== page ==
Search :     
Cases

2015-08-08-22 Answer to the case of the week #401 © Badr www.TheFetus.net 


Answer to the case of the week #401

August 13, 2015 - August 27, 2015

Islam Badr, M.Sc.1Sameh Abdel Latif Abdel Salam, M.Sc.2.

1. Fetal medicine unit, Cairo university, Egypt.
2. Radiodiagnosis department, Kasr Alainy teaching hospitals, Cairo university, Egypt.

 
Case report

A female patient, 30 years old (G3P2+0), with unremarkable medical history was referred to us at 29 weeks due to small fetal head size. Our ultrasound examination revealed the following:

Images 1a, 1b, video 1 and 2: The images and videos show smooth brain surface (arrow) with multiple cysts separated by hyperechogenic bands of brain tissue.

 

 

Image 2: The image shows cerebellar hypoplasia.

 

Images 3, 4, 5, and video 3: The images and video show multiple cysts separated by hyperechogenic bands of glial tissue.

 

 

Images 6a, 6b, 7: a supracerebellar cyst is noted (arrow).

 



Image 8: hyperechogenic bands of glial tissue is noted.



Image 9: shows intact upper lip.



Image 10 and video 5: the image and vieo show mild micrognathia which was confirmed postnatally.

 

Video 6 and 7 show multiple cysts which are separated by hyperechogenic bands of glial tissue.

 

Image 11: shows normal eye lens.



Biometry of the fetus:







Our final diagnosis was lissencephay with cerebellar hypoplasia in association with multicystic encephalomalacia. After counseling with the parents they opted for termination of the pregnancy. The fetus was delivered in a severe state of hypotonia and died one hour after delivery. The microcephaly and the mild micrognathia were confirmed and a transcranial ultrasound confirmed our findings (the parents did not wish to take photographs of their fetus after delivery).

Discussion 

Lissencephaly with cerebellar hypoplasia (LCH) has been recently defined as different group of lissencephaly, which is not included in either classical or cobblestone types. Pachygyria and cerebellar hypoplasia were among the MRI features described for this diagnosis by Bulakbasi et al. (2004) in an 8 years old child. An autosomal recessive pattern of inheritence has been described. It is associated with RELN mutation. Phenotypically small head circumference, cortical abnormalities and cerebellar hypoplsia are noticed.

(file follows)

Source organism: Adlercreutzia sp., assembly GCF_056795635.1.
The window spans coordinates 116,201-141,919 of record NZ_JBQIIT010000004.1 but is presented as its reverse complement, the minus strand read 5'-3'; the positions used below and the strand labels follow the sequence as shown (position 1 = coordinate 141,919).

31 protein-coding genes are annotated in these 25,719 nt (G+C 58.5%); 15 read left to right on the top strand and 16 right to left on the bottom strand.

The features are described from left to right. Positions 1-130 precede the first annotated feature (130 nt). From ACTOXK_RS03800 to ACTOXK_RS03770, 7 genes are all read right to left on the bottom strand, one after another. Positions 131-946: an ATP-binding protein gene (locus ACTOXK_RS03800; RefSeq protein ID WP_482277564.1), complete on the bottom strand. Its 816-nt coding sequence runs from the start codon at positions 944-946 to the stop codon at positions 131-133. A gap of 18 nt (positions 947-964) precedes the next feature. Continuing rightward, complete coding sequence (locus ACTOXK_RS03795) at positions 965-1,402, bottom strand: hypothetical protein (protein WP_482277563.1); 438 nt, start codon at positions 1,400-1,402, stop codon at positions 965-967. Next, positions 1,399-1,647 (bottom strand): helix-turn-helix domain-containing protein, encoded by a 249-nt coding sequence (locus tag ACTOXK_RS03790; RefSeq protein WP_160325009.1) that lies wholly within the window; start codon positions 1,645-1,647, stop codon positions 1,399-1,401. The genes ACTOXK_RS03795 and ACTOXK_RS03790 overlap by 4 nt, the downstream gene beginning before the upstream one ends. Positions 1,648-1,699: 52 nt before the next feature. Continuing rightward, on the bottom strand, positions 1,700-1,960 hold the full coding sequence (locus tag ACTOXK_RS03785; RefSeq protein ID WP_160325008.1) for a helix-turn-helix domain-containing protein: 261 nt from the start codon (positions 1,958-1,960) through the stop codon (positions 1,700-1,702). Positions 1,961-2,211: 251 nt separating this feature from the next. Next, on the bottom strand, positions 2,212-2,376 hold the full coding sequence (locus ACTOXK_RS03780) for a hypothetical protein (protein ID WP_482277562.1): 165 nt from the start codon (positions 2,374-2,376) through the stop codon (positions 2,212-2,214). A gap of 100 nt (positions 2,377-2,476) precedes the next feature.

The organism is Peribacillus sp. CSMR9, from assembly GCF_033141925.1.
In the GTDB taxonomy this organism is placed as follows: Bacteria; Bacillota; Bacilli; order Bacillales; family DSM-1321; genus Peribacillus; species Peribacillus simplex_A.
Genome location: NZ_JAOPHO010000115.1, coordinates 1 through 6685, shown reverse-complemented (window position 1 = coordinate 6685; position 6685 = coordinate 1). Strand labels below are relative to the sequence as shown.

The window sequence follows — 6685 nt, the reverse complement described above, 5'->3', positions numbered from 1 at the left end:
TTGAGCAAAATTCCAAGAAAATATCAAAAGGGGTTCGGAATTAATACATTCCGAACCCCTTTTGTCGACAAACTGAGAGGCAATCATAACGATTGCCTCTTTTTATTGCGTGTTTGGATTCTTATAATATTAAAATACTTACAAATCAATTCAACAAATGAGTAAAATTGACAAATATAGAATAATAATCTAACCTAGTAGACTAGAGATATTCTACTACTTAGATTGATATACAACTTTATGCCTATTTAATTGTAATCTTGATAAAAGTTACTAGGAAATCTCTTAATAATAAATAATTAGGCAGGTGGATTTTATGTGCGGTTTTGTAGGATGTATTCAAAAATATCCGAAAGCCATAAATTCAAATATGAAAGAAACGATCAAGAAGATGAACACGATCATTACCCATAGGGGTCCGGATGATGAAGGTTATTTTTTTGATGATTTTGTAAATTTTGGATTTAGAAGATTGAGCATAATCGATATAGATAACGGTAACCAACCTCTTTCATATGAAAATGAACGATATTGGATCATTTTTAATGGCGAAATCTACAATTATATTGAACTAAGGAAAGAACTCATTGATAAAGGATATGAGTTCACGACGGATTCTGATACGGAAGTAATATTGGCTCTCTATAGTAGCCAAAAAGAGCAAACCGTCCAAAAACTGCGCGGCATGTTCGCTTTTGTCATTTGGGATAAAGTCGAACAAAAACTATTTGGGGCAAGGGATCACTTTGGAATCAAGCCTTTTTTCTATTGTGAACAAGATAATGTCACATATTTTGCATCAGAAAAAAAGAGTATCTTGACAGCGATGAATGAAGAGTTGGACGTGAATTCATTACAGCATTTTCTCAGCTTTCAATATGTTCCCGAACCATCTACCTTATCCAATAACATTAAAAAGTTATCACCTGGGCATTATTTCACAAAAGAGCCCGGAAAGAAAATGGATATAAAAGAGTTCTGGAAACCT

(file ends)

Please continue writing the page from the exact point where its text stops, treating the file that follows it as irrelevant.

Our case represents a case of lissencephaly with cerebellar hypoplasia which also manifested microcephaly and mild micrognathia. The case was associated with multicystic encephalomalacia. Magen et al. (2015) in their postnatal series described cases of lissencephaly with cerebellar hypoplasia which also had microcephaly and micrognathia among the phenotypic expression of their cases. To the best of our best knowledge; we are unaware of any prenatal reporting of this well established postnatal diagnosis.

References

1. Bulakbasi N,  Kocaoglu M, Üstünsöz B, Tayfun C, Somuncu I. MRI features of lissencephaly with cerebellar hypoplasia. CMIG Extra: Cases. 2004 Jan; 28(1):4-7.
2. Hong SE, Shugart YY, Huang DT, Shahwan SA, Grant PE, Hourihane JO, Martin ND, Walsh CA. Autosomal recessive lissencephaly with cerebellar hypoplasia is associated with human RELN mutations. Nat Genet (Abstract). 2000 Sep;26(1):93-6.
3. Ross M.E , Swanson K , Dobyns W.B. Lissencephaly with Cerebellar Hypoplasia (LCH): A Heterogeneous Group of Cortical Malformations. Neuropediatrics (Abstract). 2001; 32(5): 256-263.
4. Magen D1, Ofir A, Berger L, Goldsher D, Eran A, Katib N, Nijem Y, Vlodavsky E, Tzur S, Behar DM, Fellig Y, Mandel H. Autosomal recessive lissencephaly with cerebellar hypoplasia is associated with a loss-of-function mutation in CDK5. Hum Genet. 2015 Mar;134(3):305-14. 

Back to case
Help Support TheFetus.net :